Published on June 6, 2015
(JUBA) – A high ranking South Sudanese military officer on Saturday reiterated claims that neighbouring Sudan, from which the young nation seceded in 2011, had been providing heavy weapons to armed opposition fighters allied to the former vice-president, Riek Machar.
“For a very long time, we have precise information that the government of Sudan provides all types of weapons and supports, including hosting and training the rebels and militia groups operating against the government of the republic of South Sudan before, during and after independence,” Major General Manyok Barac, SPLA’s 5th division commander in Western Bahr el Ghazal state, told Sudan Tribune on Saturday.
General Barac was reacting to reports that armed opposition fighters have expanded scope of military operation to the areas under his command and that they have seized strategic areas in the region.
He blamed the situation of growing military strength of the rebels on Khartoum for allegedly providing them with weapons to challenge the government’s military superiority.
“Artillery, anti-aircraft systems, advanced weapons systems; they have supplied more than 1,000 units of this kind to the rebels of Riek Machar,” he further alleged.
He cited revelations from military intelligence reports and investigations from war captives from the armed opposition fighters, which he claimed confessed that Sudan was providing them with weapons.
“Some of these militiamen have abandoned this business and took advantage of the presidential amnesty. They themselves accepted they received support from Sudan and these statements were made public,” he said in an indirect reference to their current allied militia leaders in Unity, Jonglei and Upper Nile states.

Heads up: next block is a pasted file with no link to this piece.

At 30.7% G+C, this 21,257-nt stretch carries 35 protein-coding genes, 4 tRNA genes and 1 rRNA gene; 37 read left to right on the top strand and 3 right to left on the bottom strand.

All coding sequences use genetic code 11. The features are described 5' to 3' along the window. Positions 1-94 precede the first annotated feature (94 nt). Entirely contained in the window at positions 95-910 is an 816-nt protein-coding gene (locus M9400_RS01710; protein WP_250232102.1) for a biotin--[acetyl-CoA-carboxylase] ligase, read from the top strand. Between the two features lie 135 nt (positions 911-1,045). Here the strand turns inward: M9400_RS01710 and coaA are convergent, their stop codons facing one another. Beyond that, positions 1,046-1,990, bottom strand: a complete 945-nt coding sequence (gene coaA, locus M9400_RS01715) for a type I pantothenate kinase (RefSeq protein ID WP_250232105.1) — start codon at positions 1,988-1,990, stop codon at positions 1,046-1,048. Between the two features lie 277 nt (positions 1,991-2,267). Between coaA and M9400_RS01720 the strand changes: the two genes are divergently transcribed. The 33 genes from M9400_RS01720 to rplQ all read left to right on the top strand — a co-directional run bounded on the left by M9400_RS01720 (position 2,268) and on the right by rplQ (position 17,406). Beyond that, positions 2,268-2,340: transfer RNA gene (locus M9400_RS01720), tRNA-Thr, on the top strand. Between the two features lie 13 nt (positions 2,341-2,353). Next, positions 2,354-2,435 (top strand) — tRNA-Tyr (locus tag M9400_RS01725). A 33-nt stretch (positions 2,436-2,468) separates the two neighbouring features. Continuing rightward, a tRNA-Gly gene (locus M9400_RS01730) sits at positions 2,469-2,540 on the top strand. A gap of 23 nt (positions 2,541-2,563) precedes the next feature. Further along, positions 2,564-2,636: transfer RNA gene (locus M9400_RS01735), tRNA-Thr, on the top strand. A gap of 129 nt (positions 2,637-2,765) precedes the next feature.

Barac accused Sudan of carrying out attacks in areas deep inside South Sudanese territories and that it had delivered large quantities of heavy, advanced weapons to the armed opposition fighters.
The high ranking military officer also said prisoners of war from the rebels in recent military offensive in Western Bahr el Ghazal state have confessed receiving weapons, training and all types of supports from the Sudanese government.
But the rebel leadership earlier dismissed reports that they were getting military support from Sudanese government, claiming its forces got their supplies from captured towns from the government troops or from those changing allegiance from the government to the opposition faction.
This latest accusation against Khartoum by Juba comes after resumption of fighting in the previously relatively calm region of Bahr el Ghazal.
Khartoum has also been accusing president Salva Kiir’s government of allegedly hosting, training and arming Sudanese rebels inside South Sudan, including Justice and Equality Movement (JEM) to fight against Khartoum.
South Sudanese rebels also accuse Juba of allegedly using Sudanese rebels and foreign troops from Uganda to fight the war for them.
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